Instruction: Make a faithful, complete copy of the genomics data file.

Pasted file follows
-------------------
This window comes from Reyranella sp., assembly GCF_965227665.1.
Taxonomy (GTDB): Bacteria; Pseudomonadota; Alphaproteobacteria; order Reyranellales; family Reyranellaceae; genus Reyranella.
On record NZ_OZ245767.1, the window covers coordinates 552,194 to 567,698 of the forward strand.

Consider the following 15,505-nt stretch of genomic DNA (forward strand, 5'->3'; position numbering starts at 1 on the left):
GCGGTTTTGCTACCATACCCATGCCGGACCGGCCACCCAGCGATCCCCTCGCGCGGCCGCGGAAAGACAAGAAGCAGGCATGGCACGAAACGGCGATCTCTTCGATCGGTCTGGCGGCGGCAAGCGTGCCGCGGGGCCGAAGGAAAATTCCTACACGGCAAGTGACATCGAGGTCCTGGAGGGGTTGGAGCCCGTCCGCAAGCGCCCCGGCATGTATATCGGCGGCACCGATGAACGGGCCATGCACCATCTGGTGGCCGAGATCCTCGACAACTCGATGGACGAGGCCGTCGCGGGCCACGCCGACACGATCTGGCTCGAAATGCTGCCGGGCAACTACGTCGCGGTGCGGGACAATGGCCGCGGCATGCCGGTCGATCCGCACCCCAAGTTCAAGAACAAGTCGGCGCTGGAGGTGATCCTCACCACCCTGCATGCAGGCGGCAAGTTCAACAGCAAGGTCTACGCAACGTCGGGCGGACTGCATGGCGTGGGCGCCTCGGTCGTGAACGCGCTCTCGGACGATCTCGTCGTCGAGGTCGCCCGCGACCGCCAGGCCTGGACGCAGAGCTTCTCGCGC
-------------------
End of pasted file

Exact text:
This window comes from Reyranella sp., assembly GCF_965227665.1.
Taxonomy (GTDB): Bacteria; Pseudomonadota; Alphaproteobacteria; order Reyranellales; family Reyranellaceae; genus Reyranella.
On record NZ_OZ245767.1, the window covers coordinates 552,194 to 567,698 of the forward strand.

Consider the following 15,505-nt stretch of genomic DNA (forward strand, 5'->3'; position numbering starts at 1 on the left):
GCGGTTTTGCTACCATACCCATGCCGGACCGGCCACCCAGCGATCCCCTCGCGCGGCCGCGGAAAGACAAGAAGCAGGCATGGCACGAAACGGCGATCTCTTCGATCGGTCTGGCGGCGGCAAGCGTGCCGCGGGGCCGAAGGAAAATTCCTACACGGCAAGTGACATCGAGGTCCTGGAGGGGTTGGAGCCCGTCCGCAAGCGCCCCGGCATGTATATCGGCGGCACCGATGAACGGGCCATGCACCATCTGGTGGCCGAGATCCTCGACAACTCGATGGACGAGGCCGTCGCGGGCCACGCCGACACGATCTGGCTCGAAATGCTGCCGGGCAACTACGTCGCGGTGCGGGACAATGGCCGCGGCATGCCGGTCGATCCGCACCCCAAGTTCAAGAACAAGTCGGCGCTGGAGGTGATCCTCACCACCCTGCATGCAGGCGGCAAGTTCAACAGCAAGGTCTACGCAACGTCGGGCGGACTGCATGGCGTGGGCGCCTCGGTCGTGAACGCGCTCTCGGACGATCTCGTCGTCGAGGTCGCCCGCGACCGCCAGGCCTGGACGCAGAGCTTCTCGCGC